"Somebody said that when you lose someone to suicide, one of the worst aspects is that their entire life becomes about their death.
"So one of our missions is to try to deal with that because it's painful enough to lose somebody. If because of our stigmas we're making that process worse, then that's something we've got to change."
There is some data to suggest that Jewish communities in the US have a lower than average suicide rate - though the extent to which the data was tainted by under-reporting of suicide is unclear. A recent study in Israel has also suggested that adolescents from religious families are at less risk of self-harm than those from nonreligious families - even though levels of depression were the same in both cases.
"One thing about religion is about the taboo on suicide, and what the religion says. But another, no less important, is not about what the religion says, but it's about belonging to any kind of religion, any kind of social system," says Dr Ben Amit from Tel Aviv University, who led the study.
"So religious people, they go to the synagogue, they have more sense of community, they are less alone in the world."
The thought echoes the most influential theory ever made about suicide. In 1897, the French sociologist Emile Durkheim compared rates of suicide between Protestants and Catholics, and suggested that the lower rates among the latter group were caused by better social integration. Durkheim believed that the likelihood of suicide depended on an individual's sense of belonging to a group, and the extent to which his or her life was regulated by society.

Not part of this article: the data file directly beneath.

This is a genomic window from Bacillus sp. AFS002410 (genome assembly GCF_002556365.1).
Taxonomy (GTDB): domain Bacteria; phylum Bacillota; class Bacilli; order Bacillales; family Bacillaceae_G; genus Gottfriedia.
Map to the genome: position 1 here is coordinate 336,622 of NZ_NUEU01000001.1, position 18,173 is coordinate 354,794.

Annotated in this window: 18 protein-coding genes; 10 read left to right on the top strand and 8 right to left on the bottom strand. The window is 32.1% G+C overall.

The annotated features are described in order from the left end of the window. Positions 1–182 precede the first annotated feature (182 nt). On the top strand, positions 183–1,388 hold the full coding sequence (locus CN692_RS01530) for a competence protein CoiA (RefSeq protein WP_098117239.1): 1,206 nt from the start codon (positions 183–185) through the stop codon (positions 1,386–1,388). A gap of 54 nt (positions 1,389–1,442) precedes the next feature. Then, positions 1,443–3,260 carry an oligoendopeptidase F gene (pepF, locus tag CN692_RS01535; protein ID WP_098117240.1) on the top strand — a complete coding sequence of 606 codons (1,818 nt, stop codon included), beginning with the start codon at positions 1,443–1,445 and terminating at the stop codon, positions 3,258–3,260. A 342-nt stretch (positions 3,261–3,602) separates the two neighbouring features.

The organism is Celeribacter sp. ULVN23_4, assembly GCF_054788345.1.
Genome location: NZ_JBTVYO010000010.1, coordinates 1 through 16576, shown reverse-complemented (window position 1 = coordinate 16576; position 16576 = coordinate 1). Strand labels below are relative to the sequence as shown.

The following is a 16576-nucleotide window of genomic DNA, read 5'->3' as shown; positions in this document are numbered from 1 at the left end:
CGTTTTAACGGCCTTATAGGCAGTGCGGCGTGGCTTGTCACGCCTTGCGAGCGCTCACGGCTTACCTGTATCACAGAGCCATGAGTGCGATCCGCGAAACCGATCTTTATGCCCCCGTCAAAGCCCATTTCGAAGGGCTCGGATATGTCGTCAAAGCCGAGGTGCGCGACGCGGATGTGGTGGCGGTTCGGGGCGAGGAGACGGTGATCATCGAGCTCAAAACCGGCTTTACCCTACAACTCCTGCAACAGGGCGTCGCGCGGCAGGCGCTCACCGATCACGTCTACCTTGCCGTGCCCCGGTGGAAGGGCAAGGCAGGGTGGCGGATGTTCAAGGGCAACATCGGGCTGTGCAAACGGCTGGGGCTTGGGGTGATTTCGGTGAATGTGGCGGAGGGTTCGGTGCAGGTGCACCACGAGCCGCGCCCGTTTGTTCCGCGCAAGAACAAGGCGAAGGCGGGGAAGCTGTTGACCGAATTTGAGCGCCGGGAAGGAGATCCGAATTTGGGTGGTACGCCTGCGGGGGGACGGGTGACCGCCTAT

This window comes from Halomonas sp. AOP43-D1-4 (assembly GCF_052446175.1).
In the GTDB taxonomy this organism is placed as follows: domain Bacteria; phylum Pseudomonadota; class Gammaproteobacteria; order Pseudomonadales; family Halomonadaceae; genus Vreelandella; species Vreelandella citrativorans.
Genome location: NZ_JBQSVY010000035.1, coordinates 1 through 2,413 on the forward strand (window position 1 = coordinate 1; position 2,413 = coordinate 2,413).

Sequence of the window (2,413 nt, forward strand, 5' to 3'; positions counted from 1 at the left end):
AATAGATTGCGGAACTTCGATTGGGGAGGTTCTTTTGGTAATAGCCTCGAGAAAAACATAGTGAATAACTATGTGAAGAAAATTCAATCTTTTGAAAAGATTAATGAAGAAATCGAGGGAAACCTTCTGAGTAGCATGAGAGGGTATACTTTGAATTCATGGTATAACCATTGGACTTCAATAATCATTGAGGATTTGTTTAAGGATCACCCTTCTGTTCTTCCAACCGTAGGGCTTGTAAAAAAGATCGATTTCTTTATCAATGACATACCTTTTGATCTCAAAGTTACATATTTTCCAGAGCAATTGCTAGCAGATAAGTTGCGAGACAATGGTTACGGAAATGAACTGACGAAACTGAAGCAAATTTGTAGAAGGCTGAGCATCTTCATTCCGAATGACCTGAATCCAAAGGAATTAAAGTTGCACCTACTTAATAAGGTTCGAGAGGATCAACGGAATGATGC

Do you need help?
Whatever your religion, if you are suffering from anxiety or depression and you need to talk to someone, ring one of the numbers below:
- In Israel call ERAN on 1201 or 972 9 8891 333from abroad (Hebrew language)
- In the US call the national suicide prevention lifeline on 1 800 273 8255
- In the UK call the Samaritans on 0845 790 9090
Rabbi Shimon Grady, who runs a community house in Pocomoke, Maryland, for Jews who are feeling lost, says 80% of Jewish people who kill themselves have left religious communities.